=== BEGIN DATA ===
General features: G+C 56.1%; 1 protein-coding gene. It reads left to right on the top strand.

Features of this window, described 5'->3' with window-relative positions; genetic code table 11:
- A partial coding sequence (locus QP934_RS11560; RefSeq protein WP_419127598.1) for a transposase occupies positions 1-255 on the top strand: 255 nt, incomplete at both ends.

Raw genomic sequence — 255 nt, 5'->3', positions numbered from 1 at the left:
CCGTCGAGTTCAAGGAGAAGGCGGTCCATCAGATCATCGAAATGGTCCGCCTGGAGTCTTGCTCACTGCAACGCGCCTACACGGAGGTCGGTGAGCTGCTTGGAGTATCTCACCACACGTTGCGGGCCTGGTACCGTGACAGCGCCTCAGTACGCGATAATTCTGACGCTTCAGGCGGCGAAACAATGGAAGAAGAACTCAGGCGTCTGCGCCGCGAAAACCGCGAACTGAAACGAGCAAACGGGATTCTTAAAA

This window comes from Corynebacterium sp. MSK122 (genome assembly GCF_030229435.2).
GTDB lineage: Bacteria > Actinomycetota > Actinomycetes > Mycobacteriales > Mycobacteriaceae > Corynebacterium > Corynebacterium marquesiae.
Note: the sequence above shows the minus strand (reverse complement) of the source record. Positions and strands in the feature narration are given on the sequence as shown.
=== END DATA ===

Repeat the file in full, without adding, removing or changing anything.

General features: G+C 56.1%; 1 protein-coding gene. It reads left to right on the top strand.

Features of this window, described 5'->3' with window-relative positions; genetic code table 11:
- A partial coding sequence (locus QP934_RS11560; RefSeq protein WP_419127598.1) for a transposase occupies positions 1-255 on the top strand: 255 nt, incomplete at both ends.

Raw genomic sequence — 255 nt, 5'->3', positions numbered from 1 at the left:
CCGTCGAGTTCAAGGAGAAGGCGGTCCATCAGATCATCGAAATGGTCCGCCTGGAGTCTTGCTCACTGCAACGCGCCTACACGGAGGTCGGTGAGCTGCTTGGAGTATCTCACCACACGTTGCGGGCCTGGTACCGTGACAGCGCCTCAGTACGCGATAATTCTGACGCTTCAGGCGGCGAAACAATGGAAGAAGAACTCAGGCGTCTGCGCCGCGAAAACCGCGAACTGAAACGAGCAAACGGGATTCTTAAAA

This window comes from Corynebacterium sp. MSK122 (genome assembly GCF_030229435.2).
GTDB lineage: Bacteria > Actinomycetota > Actinomycetes > Mycobacteriales > Mycobacteriaceae > Corynebacterium > Corynebacterium marquesiae.
Note: the sequence above shows the minus strand (reverse complement) of the source record. Positions and strands in the feature narration are given on the sequence as shown.